The behind-the-scenes look at how Instagram made its Android app run twice as fast

Android is a massive pain for app developers. With the myriad of phone types running it, and therefore hardware tweaks that must be made, it’s a challenge for even the most established companies.

On Wednesday, Instagram opened the curtain on the work it’s been doing for the last year to improve its Android app. The company wanted to improve app startup time, processing power and user interface so they’re top-notch regardless of which type of phone is running it. The amount of work it took to do so was a doozy.

This is the subtle behind-the-scenes process consumers rarely hear about BUT it makes a big difference between a high functioning product and a less mature app. For more design back stories, be sure to check out Gigaom’s design conference — Roadmap — coming up November 18 – 19.

The first thing Instagram did was convert the entire product to a flat design, the type of unembellished visuals that came into vogue with iOS 7. That look isn’t just a visual fad — it actually improves the processing speed of apps because there’s less information to load. “Drawing solid colors on the screen is faster and more memory efficient than loading and displaying gradients from image files on disk,” Instagram android developer Tyler Kieft said in the blog post. “With these goals in mind, we rewrote every single screen in the app.”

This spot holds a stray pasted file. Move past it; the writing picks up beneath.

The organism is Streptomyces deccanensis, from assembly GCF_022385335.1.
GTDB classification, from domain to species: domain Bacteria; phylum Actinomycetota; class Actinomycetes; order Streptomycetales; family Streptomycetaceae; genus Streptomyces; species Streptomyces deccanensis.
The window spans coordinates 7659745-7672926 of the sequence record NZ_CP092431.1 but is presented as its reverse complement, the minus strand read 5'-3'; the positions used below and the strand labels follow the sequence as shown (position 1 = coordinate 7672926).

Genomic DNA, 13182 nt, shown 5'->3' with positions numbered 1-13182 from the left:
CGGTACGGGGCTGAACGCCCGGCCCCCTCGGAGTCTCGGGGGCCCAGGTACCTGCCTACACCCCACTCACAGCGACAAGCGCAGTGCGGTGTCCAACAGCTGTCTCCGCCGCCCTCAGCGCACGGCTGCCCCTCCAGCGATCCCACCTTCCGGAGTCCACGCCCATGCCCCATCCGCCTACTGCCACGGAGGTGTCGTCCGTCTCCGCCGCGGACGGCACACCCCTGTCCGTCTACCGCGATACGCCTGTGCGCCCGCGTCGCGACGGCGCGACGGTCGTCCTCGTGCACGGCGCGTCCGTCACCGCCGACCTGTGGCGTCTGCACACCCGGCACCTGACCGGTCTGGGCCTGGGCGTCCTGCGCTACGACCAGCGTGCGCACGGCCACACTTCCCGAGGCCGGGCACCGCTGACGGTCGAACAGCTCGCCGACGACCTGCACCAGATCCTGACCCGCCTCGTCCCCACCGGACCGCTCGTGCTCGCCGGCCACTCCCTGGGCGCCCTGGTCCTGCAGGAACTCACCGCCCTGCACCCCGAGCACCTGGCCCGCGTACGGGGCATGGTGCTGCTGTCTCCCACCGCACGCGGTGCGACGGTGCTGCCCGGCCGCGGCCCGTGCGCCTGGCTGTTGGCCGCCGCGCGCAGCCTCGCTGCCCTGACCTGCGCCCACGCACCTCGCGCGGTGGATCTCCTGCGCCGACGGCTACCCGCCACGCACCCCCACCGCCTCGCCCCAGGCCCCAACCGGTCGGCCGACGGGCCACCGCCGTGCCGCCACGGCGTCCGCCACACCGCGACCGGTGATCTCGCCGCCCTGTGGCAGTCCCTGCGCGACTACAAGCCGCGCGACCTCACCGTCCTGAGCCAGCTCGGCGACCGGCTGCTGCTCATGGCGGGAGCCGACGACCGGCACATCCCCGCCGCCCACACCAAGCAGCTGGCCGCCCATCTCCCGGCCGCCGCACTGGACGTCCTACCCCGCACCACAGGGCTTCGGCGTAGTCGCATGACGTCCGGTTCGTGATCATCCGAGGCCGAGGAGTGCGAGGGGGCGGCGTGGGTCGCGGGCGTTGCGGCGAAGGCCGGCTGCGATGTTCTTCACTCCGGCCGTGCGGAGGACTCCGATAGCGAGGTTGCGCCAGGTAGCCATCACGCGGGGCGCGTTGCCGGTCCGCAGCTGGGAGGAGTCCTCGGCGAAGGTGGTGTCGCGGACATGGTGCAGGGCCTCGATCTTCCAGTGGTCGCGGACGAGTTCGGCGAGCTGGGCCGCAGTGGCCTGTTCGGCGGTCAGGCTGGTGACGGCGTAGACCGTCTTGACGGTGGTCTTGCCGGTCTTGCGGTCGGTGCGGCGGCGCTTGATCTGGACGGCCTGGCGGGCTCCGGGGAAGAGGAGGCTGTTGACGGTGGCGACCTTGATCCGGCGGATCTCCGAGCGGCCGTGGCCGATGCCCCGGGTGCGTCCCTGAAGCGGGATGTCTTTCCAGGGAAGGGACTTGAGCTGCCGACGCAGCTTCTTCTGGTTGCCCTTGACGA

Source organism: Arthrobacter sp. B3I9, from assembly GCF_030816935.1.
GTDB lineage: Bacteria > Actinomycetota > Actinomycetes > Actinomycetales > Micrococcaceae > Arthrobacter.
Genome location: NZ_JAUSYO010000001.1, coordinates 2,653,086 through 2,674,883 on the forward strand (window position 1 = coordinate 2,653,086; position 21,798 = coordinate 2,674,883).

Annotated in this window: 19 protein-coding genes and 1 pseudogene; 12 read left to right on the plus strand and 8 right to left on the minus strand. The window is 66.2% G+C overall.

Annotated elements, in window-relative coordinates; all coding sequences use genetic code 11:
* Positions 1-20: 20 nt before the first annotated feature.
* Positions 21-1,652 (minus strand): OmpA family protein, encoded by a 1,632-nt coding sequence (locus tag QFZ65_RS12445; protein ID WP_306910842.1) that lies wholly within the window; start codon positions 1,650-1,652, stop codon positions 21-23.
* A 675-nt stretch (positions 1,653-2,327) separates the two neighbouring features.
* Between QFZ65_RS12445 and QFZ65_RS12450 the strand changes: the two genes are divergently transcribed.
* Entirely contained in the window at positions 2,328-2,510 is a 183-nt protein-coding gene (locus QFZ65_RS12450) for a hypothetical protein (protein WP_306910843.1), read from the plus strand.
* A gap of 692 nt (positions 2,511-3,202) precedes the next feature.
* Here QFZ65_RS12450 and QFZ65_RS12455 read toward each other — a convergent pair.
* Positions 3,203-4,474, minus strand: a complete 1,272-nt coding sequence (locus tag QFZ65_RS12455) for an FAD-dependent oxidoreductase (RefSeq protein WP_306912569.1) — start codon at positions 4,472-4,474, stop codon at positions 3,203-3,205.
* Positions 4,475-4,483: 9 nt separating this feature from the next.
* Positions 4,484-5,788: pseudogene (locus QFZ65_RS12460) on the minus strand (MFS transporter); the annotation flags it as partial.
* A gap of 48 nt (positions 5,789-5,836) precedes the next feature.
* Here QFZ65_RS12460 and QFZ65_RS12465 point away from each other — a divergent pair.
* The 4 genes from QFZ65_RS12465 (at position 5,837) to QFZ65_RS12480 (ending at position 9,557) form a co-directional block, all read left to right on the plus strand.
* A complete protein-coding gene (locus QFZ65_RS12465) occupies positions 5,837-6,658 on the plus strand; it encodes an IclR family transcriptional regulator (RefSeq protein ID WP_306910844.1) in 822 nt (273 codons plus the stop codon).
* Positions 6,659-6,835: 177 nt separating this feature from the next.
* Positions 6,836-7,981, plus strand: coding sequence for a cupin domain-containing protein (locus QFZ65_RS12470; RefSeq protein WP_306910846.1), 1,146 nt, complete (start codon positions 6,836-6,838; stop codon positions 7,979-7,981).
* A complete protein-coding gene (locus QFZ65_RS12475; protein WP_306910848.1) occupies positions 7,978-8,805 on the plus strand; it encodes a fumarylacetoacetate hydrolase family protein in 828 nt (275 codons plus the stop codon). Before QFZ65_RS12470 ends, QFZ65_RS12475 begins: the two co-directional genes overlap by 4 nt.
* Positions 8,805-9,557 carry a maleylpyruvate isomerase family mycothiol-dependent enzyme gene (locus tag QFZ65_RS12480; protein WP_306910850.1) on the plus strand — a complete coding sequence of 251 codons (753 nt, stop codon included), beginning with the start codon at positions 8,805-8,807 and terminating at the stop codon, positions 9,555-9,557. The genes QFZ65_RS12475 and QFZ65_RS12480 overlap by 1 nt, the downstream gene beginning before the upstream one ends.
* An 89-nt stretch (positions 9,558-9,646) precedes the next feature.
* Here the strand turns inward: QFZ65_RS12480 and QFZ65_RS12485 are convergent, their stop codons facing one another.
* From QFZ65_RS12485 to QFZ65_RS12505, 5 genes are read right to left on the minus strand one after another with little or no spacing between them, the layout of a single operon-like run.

Then, the developers shifted the user interface so it would adjust depending on the size of the phone. It would analyze dots per inch on the screen and move frames accordingly. That way, users with big phones wouldn’t have to struggle to reach the editing and camera buttons.

To shorten the time it takes to start the app, the team removed certain title and tab bar elements from loading on launch, narrowing the number needed from 29 to eight. That cut the startup time on the app by 120 milliseconds. Other changes meant that the size of the application package was halved. “This is a huge benefit for users who pay for data by the kilobyte and must wait for the app to download over really slow networks,” Kieft explained.

Lastly, Instagram tackled the app’s performance from an infrastructure perspective. The team rewrote “inefficient” code and “lazy-loaded” certain elements like photos and videos to speed up the app launch time. The “News” information — users’ notifications such as who liked their photos — took a lot of processing power, so Instagram shifted it to load after the main feed.

The end result of all the work is that Instagram managed to cut the app startup time in half for Android users.